By Andrew B. Busch, CNBC Contributor

NEW YORK ( CNBC) -- Friday, US Treasury Secretary Timothy Geithner is scheduled to meet with corporate CFOs to discuss changing the current tax structure that is inefficient at best and job killing at worst. This meeting is specifically going to address the corporate tax structure and comes after President Obama's fiscal reform commission recommended cutting the rate from 35% to 25%. The 35% rate is the highest amongst the major G20 nations.

Unfortunately, it may be just a dog and pony show.

According to The Hill, Valerie Jarrett, a senior White House adviser, acknowledged Wednesday that a push to overhaul the nation's tax codes could take years. Jarrett is an Obama insider that has been with the President since the beginning and has survived the recent White House economic team shakeup. This indicates that the White House is not going to push for reform in a meaningful way.
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This could've been Obama's "Reagan" moment as tax and social security reform were key successes for the Gipper.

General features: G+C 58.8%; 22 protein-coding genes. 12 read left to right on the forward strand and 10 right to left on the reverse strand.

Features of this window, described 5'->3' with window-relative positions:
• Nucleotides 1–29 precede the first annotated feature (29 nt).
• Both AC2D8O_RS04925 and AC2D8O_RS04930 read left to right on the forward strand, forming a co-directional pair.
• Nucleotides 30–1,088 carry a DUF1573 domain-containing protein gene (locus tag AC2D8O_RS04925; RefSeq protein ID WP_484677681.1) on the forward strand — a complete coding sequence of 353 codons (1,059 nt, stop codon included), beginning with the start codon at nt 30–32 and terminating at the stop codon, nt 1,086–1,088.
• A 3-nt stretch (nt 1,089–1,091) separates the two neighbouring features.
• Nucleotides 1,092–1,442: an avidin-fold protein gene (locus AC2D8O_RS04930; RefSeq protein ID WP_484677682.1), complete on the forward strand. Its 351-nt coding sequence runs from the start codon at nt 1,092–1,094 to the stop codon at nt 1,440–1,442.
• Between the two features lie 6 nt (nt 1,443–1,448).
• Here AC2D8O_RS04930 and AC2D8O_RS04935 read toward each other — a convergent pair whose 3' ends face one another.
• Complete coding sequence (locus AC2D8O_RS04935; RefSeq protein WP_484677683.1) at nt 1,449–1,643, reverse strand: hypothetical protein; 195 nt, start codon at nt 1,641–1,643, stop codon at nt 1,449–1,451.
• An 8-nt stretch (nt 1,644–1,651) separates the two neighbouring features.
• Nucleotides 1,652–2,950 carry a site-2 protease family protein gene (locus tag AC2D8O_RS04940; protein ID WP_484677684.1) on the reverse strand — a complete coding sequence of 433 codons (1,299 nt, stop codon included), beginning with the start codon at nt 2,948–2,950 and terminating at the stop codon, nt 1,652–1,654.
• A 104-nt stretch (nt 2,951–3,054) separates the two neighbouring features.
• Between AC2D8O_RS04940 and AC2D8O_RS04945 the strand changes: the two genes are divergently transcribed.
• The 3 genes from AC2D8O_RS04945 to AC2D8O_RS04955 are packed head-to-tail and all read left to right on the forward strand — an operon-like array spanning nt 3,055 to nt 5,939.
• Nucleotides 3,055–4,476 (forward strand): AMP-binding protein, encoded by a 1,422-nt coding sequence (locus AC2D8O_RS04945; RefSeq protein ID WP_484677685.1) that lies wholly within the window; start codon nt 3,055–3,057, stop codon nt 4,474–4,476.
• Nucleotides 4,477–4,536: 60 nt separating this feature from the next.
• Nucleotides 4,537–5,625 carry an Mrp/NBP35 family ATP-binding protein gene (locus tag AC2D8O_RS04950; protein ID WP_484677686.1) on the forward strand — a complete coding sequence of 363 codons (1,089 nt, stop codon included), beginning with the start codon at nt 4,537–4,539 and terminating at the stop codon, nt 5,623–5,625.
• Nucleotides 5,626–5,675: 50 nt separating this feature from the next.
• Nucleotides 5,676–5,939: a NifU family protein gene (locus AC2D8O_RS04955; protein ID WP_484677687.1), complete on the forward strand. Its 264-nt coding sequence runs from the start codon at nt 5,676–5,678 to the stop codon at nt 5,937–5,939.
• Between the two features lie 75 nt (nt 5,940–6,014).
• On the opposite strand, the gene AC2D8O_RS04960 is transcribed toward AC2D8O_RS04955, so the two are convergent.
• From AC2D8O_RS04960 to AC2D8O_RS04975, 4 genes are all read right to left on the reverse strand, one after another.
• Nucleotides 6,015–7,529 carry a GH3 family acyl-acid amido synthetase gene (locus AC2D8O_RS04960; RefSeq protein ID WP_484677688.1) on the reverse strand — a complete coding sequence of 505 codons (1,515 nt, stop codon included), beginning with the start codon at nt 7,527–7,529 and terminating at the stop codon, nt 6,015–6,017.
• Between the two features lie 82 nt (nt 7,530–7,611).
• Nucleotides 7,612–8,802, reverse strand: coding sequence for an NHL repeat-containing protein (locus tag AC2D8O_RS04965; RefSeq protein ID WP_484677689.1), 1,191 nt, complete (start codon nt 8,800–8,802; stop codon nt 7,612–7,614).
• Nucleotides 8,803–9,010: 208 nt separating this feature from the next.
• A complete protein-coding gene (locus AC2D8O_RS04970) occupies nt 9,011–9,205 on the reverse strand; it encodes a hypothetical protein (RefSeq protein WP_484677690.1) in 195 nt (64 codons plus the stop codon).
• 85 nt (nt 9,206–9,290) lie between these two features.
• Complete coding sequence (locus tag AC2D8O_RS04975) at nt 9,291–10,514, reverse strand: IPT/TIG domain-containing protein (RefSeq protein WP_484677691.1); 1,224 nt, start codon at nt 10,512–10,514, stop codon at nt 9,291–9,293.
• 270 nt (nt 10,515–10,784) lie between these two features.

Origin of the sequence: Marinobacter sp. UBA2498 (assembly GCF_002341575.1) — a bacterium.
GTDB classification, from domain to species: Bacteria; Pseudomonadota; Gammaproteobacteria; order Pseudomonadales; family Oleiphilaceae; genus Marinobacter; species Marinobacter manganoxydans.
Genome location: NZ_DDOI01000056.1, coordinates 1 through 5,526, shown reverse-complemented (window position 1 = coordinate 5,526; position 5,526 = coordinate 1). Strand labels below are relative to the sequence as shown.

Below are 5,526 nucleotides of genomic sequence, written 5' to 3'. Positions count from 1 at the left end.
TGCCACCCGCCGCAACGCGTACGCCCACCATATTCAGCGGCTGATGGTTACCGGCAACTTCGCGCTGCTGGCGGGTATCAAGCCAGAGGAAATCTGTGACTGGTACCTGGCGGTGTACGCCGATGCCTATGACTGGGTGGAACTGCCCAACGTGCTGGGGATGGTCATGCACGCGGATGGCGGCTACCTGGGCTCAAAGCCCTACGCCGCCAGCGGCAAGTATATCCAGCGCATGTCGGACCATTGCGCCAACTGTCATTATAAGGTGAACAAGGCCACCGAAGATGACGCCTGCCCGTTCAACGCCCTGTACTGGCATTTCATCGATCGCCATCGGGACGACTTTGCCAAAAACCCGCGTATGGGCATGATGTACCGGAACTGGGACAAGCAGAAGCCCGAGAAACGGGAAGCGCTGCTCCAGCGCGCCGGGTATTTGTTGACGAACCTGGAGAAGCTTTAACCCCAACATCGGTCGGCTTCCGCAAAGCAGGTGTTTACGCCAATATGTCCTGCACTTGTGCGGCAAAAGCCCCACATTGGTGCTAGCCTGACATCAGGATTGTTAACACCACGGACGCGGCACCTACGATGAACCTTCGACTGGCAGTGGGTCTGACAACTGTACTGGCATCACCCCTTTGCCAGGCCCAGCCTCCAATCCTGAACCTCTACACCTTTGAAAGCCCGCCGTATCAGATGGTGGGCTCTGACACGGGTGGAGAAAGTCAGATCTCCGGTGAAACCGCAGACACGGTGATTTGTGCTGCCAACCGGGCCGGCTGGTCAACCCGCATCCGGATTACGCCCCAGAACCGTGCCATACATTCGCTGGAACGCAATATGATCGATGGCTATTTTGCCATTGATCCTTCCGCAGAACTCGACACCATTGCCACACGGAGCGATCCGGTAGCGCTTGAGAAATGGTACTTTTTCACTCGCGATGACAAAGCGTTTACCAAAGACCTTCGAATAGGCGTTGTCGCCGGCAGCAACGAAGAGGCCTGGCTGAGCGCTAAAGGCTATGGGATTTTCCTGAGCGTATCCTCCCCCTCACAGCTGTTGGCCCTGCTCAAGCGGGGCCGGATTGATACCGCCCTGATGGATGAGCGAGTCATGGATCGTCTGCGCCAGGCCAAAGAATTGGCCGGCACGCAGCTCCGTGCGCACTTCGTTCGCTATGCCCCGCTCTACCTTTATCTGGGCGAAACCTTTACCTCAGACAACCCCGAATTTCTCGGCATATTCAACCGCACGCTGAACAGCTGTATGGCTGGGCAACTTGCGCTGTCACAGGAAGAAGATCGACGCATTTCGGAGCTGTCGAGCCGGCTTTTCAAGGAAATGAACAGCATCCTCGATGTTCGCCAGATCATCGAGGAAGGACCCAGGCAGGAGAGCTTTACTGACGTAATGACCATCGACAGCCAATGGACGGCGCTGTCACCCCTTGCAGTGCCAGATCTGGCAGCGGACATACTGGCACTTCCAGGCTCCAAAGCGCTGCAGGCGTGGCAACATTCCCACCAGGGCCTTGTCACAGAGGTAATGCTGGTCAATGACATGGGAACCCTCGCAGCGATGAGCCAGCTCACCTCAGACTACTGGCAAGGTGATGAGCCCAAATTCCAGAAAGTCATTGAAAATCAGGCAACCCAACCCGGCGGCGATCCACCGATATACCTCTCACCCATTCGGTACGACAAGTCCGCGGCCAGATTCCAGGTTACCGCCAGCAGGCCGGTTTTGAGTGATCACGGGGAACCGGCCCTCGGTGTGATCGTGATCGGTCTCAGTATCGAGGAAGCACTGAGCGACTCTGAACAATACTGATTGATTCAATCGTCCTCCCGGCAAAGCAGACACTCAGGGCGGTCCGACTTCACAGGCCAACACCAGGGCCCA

In the 1980s, these changes led to a decade of strong economic growth and stabilized the finances for a major social program.

The same opportunity to make a place in history is currently before President Obama.

Today, the US economic and fiscal structures need major overhaul to generate job growth and to maintain solvency. It would return the United States to global economic prominence, ignite a rally in the stock markets and create prosperity for the country. Since the Great Depression, there is simply no bigger presidential challenge in our nation's history and demands strong leadership to overcome.

For a president that reformed health care, reformed the financial industry, passed a $862 billion stimulus plan and extended the Bush tax cuts all in 18 months, it is inconceivable that there is not enough time left in his term to pass a tax and fiscal reform law.

While this won't make major headlines, Jarrett's comments are the biggest economic disappointment of the day. If no serious action is taken by Obama on fiscal and tax reform, he won't be remembered for what he did accomplish, but what he failed to achieve.

-- Written by Andrew B. Busch of CNBC
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